12 June 2009

What a difference reality makes

When the provincial government announced its $800 million capital works “stimulus” package back in February, they claimed it would create 5,400 “person years” of employment.  Well, they claimed lots of things but let’s just focus on the work claim.

Now for those who don’t know, a “person year” is basically the same as one person working for a year.  Two people working for six months each is one “person year”.

Here are the quotes from the news release:

  • It is anticipated the investment plan will create or sustain approximately 5,400 person years of employment this year.
  • “…Approximately 5,400 person years throughout the province should go a long way in accomplishing just that…”  [That’s a quote from Hisself]

Note here that neither of them was anywhere near the front end of the release.  The Danny Williams quote is actually almost at the bitter end of not only his release but also the gigantic paragraph’s worth of words purportedly uttered by his prime ministerial lips.

That was February.

Fast forward to June.

Statistics Canada released figures showing that between May 2008 and May 2009, about 12,000 people found themselves sans paycheque in the youngest, coolest, hippest province in Canada. 

With the fishery shut down in many parts of the province upwards of another 10,000 people are in jeopardy of not having much – if any income – this year.

And then less than a week later – and totally by coincidence, of course – the provincial government issues an “update” on its fiscal plan.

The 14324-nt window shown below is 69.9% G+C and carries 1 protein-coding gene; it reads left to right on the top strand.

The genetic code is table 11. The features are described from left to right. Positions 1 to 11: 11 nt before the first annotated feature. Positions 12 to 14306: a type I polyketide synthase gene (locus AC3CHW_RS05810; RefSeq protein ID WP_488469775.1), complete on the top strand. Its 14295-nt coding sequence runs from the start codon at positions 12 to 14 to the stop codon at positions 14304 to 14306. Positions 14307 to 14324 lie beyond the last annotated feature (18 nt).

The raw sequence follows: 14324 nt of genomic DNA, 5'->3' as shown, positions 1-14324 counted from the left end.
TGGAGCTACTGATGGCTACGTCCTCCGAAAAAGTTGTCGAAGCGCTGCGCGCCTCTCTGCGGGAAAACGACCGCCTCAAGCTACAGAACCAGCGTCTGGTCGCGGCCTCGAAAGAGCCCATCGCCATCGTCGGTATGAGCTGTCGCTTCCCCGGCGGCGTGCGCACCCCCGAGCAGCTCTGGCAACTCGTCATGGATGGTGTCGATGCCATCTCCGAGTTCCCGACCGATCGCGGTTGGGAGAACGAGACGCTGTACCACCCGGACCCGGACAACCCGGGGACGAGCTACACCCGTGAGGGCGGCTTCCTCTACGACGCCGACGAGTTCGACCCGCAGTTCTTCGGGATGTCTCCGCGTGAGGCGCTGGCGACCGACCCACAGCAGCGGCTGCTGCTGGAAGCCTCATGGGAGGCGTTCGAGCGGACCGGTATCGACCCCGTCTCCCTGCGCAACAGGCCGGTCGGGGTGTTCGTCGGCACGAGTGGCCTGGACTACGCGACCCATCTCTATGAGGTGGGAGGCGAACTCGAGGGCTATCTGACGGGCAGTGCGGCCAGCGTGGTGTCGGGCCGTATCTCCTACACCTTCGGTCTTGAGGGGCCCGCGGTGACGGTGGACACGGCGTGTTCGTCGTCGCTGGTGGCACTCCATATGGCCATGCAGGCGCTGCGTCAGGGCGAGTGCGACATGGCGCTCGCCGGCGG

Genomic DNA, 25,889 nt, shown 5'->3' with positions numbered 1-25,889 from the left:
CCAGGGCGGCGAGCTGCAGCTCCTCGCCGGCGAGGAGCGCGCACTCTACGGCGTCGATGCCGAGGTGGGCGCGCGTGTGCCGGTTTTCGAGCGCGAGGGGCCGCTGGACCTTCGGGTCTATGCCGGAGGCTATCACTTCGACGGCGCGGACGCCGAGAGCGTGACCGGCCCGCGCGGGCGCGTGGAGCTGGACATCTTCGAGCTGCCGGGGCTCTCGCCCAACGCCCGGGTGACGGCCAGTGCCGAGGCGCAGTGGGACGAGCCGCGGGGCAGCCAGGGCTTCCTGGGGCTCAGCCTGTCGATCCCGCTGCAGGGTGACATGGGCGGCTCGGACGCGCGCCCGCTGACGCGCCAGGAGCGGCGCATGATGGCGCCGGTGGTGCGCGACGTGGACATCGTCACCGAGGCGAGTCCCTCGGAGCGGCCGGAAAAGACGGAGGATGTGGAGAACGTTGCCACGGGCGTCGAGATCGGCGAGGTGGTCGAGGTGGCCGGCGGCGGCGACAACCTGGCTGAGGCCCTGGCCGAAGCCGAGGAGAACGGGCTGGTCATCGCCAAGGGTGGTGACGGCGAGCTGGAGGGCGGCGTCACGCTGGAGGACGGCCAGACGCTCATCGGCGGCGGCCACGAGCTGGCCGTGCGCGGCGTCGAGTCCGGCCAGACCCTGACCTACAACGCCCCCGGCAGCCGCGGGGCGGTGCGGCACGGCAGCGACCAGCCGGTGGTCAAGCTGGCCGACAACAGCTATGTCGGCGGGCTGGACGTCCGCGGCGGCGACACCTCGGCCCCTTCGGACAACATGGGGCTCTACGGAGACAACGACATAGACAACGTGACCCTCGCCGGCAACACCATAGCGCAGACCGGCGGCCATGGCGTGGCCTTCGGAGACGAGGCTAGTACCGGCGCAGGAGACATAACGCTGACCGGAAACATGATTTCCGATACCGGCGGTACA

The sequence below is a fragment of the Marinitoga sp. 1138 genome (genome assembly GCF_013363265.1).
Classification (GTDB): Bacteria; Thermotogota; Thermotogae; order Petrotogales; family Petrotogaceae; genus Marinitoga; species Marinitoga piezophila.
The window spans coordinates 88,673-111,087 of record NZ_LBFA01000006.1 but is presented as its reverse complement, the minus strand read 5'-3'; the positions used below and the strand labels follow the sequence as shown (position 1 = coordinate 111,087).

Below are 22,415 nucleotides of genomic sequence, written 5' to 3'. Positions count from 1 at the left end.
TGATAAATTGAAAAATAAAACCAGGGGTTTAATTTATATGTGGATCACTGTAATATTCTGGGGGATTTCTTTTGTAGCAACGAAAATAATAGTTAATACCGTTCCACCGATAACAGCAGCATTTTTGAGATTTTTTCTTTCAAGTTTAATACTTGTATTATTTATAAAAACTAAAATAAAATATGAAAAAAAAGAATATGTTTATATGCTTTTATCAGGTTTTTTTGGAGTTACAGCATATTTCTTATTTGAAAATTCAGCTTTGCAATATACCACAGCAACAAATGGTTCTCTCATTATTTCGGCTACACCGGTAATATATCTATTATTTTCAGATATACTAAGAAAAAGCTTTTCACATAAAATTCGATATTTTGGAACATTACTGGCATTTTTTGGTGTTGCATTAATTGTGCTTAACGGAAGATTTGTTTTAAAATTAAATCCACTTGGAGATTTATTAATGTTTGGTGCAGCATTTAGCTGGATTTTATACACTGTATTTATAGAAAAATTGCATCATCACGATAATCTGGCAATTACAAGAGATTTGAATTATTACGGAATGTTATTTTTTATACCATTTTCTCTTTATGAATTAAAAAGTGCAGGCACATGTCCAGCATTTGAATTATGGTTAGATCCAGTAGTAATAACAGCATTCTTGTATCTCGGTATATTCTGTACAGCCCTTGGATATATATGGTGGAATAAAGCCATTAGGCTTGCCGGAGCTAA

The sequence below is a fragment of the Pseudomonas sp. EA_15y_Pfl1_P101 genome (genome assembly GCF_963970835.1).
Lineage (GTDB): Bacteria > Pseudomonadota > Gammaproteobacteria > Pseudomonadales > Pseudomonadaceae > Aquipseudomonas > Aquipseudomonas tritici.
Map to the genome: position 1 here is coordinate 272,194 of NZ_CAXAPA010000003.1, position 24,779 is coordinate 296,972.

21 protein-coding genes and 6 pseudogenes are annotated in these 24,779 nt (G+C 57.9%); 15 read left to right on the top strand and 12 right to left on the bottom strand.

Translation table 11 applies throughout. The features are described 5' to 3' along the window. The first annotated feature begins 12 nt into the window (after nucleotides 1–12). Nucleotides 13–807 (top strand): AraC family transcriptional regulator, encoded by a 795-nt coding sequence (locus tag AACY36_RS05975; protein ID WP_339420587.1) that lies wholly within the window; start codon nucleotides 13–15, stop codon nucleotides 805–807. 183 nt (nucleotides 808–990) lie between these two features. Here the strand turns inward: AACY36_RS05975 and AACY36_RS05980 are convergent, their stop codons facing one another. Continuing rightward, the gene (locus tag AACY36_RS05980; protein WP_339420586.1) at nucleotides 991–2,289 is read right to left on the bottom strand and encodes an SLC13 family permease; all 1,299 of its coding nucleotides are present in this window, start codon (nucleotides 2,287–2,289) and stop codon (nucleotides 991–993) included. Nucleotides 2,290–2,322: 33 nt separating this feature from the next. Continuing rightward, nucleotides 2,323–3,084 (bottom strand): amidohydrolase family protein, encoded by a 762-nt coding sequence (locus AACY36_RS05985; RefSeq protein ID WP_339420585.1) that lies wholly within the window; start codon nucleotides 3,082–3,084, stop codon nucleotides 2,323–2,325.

Suddenly, the plan contains twice as much cash as announced back in February  and lo, and behold the claim of job creation has mushroomed.

Right there, in the very first sentence, the one where supposedly the most important information goes, there is this:

Provincial infrastructure projects totalling $1.6 billion will be tendered this fiscal year, creating an estimated 15,000 jobs (some seasonal) and providing significant economic stimulus to the economy of Newfoundland and Labrador.

Double the money and triple the job creation.

And there’s no more talk of this wussie thing, the “person year”.   Now there’s a word everyone understands:  “jobs”.

15,000 of them, we are told, right there in the very beginning of the news release so no one will miss it;  not buried a raft of  paragraphs down from the top – like say when workers comp has a potential identity theft problem – but right there in front, large as life. 

First line. 

The “lede” they call it in news circles.

With only the little bracketed aside that “some” will be seasonal.

The rest of this news release is also full of numbers.  Lots of them.  Bag fulls in fact.  So many numbers that the release must have been slow going down the wires what with all the added weight, especially right there at the front end.

But that job number is curious because it is three times the original estimate.

That job number is curious because it is right there at the front and called jobs and it is curious because it comes only six days after the people who give accurate numbers tell us that the jobs losses in the province are bad.